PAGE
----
Thursday, April 17, 2014

Dark and Desperate: A Maundy Thursday Reflection

Today is about power and self preservation... but only insofar as it is not about those things.

Today is Maundy Thursday, the day of Holy Week when our lenten journey is interrupted by a family meal. Lent, in case you haven't been given the space to follow, is a season of the recognition of our shared human frailty. We follow Jesus into the wilderness, into Jerusalem, and eventually to the cross... looking along the way right into--not around--the reality of death which faces us, in which Jesus meets us on the cross. The common practice we take up, in order to face this reality with honesty and sobriety, is to "give up" something. Not everyone in the church does this. Some choose to "take up" some kind of practice instead. Some try to reflect without any specifically Lenten discipline. But whatever practice we take up or put down, we do it in order to nurture this honest reflection that we cannot do this on our own, that the destructive monster haunting the human soul which gives life to the most horrific tragedies of our experience is not alien to any one of us, and that we all desperately and utterly need God's grace and forgiveness. In this, we ontologically recognize ourselves as beggars. We beg for God's love and mercy, not as those with a right to salvation or as those for whom organization for some economic reform would bring us out of our poverty. We beg as those undeserving and those who are powerless to scape or claw our way out of our own skin.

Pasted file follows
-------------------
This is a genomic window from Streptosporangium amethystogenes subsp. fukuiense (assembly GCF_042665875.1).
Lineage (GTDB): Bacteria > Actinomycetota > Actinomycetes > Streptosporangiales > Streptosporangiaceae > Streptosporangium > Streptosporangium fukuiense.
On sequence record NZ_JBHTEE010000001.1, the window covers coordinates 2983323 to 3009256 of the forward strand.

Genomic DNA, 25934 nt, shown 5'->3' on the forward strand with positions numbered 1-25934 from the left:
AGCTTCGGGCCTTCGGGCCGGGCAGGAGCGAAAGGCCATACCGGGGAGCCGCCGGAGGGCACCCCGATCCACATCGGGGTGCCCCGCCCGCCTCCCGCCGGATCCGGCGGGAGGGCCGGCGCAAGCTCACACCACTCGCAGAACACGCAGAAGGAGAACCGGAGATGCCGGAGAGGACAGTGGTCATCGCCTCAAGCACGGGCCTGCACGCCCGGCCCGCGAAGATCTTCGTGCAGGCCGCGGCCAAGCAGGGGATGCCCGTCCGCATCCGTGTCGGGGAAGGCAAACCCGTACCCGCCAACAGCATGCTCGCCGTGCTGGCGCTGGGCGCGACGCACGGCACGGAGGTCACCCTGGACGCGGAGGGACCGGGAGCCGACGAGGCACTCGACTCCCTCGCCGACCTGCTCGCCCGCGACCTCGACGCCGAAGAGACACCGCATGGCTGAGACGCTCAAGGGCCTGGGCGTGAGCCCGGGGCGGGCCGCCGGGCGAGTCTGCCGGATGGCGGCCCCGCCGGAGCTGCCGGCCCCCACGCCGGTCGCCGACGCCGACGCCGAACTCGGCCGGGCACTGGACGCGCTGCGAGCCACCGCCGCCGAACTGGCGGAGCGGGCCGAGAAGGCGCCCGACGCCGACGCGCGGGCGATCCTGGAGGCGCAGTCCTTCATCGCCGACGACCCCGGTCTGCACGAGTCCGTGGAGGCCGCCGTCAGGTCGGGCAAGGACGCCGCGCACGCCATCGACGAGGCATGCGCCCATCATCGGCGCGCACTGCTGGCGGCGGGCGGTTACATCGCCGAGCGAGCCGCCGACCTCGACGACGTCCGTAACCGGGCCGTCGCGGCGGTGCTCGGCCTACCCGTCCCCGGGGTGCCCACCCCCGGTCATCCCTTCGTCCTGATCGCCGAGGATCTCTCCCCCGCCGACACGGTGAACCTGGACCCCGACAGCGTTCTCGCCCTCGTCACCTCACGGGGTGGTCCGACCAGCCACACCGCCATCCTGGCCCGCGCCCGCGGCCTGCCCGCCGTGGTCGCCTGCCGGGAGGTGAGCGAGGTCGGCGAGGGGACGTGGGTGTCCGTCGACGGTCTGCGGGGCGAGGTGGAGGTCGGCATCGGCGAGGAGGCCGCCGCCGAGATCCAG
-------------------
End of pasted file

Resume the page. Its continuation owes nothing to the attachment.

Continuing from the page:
In his memoir, Just Like Someone Without Mental Illness Only More So, Mark Vonnegut, MD., writes of his struggle with mental illness. He describes his loss of confidence "that going crazy was something that happened to other people" (xi). His description of the self-alienating experience is haunting. "All of a sudden," he writes, "I can't eat or sleep.... I'm hearing voices.... I'm not sure who I am or where I am.... Maybe I caused an earthquake... Maybe my father killed himself... Life is over" (36). In reading his description, I was gripped by the anxiety that the stuff in Vonnegut is the stuff in me, human as we are... this experience is not so far from where I am that I should consider myself immune. In fact, I cannot help but see why something similar shouldn't happen to me. I even wonder if it is happening to me. As I said, his are haunting words. His is a haunting experience. But what comes as something of a surprise is the grace that Vonnegut experiences in the midst of his struggle. "Then it turns out that I'm in a psychiatric hospital, which is not good but is better than what I thought was happening. When I was asked if I was hearing was a relief to finally be talking to someone who knew what was going on" (36).

Vonnegut writes, "The biggest gift of being unambiguously mentally ill is the time I've saved myself trying to be normal" (9).

What does any of this have to do with Lent? What, especially might it have to do with Maundy Thursday?

Lent is a season of confession. That is to say, in Lent, we are free to unmask, to take off the shackles of our self-preservative impulses which seek to suppress our dysfunction. We are free to save ourselves the time we spend "trying to be normal" or healthy or righteous, and finally talk to someone who knows what is going on. The biggest gift of being unambiguously frail is the time we save ourselves trying to be powerful. And the interruption comes every Sunday and in full force on Maundy Thursday--the interruption of grace. As Paul Tillich has written, "Man does not have to deceive himself about himself, because he is accepted as he is, in the total perversion of his existence."